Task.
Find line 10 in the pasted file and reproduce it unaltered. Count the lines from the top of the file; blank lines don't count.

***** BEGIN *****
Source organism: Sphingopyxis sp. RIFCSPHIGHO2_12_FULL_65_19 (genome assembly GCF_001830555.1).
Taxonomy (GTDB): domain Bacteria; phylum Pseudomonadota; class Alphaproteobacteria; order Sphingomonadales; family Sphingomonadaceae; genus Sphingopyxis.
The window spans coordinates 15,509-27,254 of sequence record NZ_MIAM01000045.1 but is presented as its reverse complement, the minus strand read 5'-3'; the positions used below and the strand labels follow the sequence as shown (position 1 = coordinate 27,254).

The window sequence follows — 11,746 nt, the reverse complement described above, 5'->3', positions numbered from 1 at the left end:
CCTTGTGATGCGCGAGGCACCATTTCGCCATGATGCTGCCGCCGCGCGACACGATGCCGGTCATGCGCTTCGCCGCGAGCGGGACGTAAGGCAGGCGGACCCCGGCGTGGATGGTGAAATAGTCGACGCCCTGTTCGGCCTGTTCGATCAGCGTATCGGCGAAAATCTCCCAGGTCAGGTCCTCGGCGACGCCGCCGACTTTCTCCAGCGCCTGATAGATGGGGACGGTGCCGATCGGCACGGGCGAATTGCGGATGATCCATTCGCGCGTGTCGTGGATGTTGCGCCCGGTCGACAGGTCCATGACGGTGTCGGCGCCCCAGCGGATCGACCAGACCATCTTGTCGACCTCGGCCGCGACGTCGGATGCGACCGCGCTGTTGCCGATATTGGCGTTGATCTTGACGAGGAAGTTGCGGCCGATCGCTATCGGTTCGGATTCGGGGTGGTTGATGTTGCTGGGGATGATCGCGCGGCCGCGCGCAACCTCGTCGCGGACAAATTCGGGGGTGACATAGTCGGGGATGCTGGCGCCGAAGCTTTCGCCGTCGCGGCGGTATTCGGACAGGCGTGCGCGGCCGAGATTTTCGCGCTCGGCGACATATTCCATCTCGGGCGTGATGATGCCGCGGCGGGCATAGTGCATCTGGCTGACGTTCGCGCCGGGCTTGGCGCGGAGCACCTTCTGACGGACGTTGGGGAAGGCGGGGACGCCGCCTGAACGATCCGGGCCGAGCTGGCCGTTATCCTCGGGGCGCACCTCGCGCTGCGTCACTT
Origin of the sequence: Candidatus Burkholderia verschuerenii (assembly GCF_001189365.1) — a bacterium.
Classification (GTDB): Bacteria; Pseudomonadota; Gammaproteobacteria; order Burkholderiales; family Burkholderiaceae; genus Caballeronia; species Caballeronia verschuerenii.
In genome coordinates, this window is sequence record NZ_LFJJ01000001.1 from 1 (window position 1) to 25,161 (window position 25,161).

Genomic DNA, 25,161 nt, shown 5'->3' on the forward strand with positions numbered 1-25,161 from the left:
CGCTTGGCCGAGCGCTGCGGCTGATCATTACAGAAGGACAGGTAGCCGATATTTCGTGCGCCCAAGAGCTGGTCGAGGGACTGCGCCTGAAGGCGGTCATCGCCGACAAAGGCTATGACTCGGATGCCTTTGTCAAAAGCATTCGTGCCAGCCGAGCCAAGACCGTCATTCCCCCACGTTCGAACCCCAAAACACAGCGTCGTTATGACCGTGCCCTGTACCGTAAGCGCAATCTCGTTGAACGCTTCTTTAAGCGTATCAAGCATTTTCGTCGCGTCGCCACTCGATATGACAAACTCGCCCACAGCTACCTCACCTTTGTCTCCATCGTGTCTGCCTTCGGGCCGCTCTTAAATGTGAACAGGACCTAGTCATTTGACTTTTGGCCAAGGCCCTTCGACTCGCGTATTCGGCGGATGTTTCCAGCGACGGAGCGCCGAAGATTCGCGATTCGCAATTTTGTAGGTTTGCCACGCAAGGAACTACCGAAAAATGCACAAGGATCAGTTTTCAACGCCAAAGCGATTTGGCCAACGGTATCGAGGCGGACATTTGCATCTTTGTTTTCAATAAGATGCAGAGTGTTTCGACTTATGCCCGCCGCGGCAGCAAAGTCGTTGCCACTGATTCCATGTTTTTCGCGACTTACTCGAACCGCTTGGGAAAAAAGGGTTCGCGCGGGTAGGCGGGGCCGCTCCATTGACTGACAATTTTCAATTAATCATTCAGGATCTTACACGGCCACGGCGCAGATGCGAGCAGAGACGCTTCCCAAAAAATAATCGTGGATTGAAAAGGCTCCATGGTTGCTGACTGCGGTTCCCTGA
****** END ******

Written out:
CGCTTGGCCGAGCGCTGCGGCTGATCATTACAGAAGGACAGGTAGCCGATATTTCGTGCGCCCAAGAGCTGGTCGAGGGACTGCGCCTGAAGGCGGTCATCGCCGACAAAGGCTATGACTCGGATGCCTTTGTCAAAAGCATTCGTGCCAGCCGAGCCAAGACCGTCATTCCCCCACGTTCGAACCCCAAAACACAGCGTCGTTATGACCGTGCCCTGTACCGTAAGCGCAATCTCGTTGAACGCTTCTTTAAGCGTATCAAGCATTTTCGTCGCGTCGCCACTCGATATGACAAACTCGCCCACAGCTACCTCACCTTTGTCTCCATCGTGTCTGCCTTCGGGCCGCTCTTAAATGTGAACAGGACCTAGTCATTTGACTTTTGGCCAAGGCCCTTCGACTCGCGTATTCGGCGGATGTTTCCAGCGACGGAGCGCCGAAGATTCGCGATTCGCAATTTTGTAGGTTTGCCACGCAAGGAACTACCGAAAAATGCACAAGGATCAGTTTTCAACGCCAAAGCGATTTGGCCAACGGTATCGAGGCGGACATTTGCATCTTTGTTTTCAATAAGATGCAGAGTGTTTCGACTTATGCCCGCCGCGGCAGCAAAGTCGTTGCCACTGATTCCATGTTTTTCGCGACTTACTCGAACCGCTTGGGAAAAAAGGGTTCGCGCGGGTAGGCGGGGCCGCTCCATTGACTGACAATTTTCAATTAATCATTCAGGATCTTACACGGCCACGGCGCAGATGCGAGCAGAGACGCTTCCCAAAAAATAATCGTGGATTGAAAAGGCTCCATGGTTGCTGACTGCGGTTCCCTGA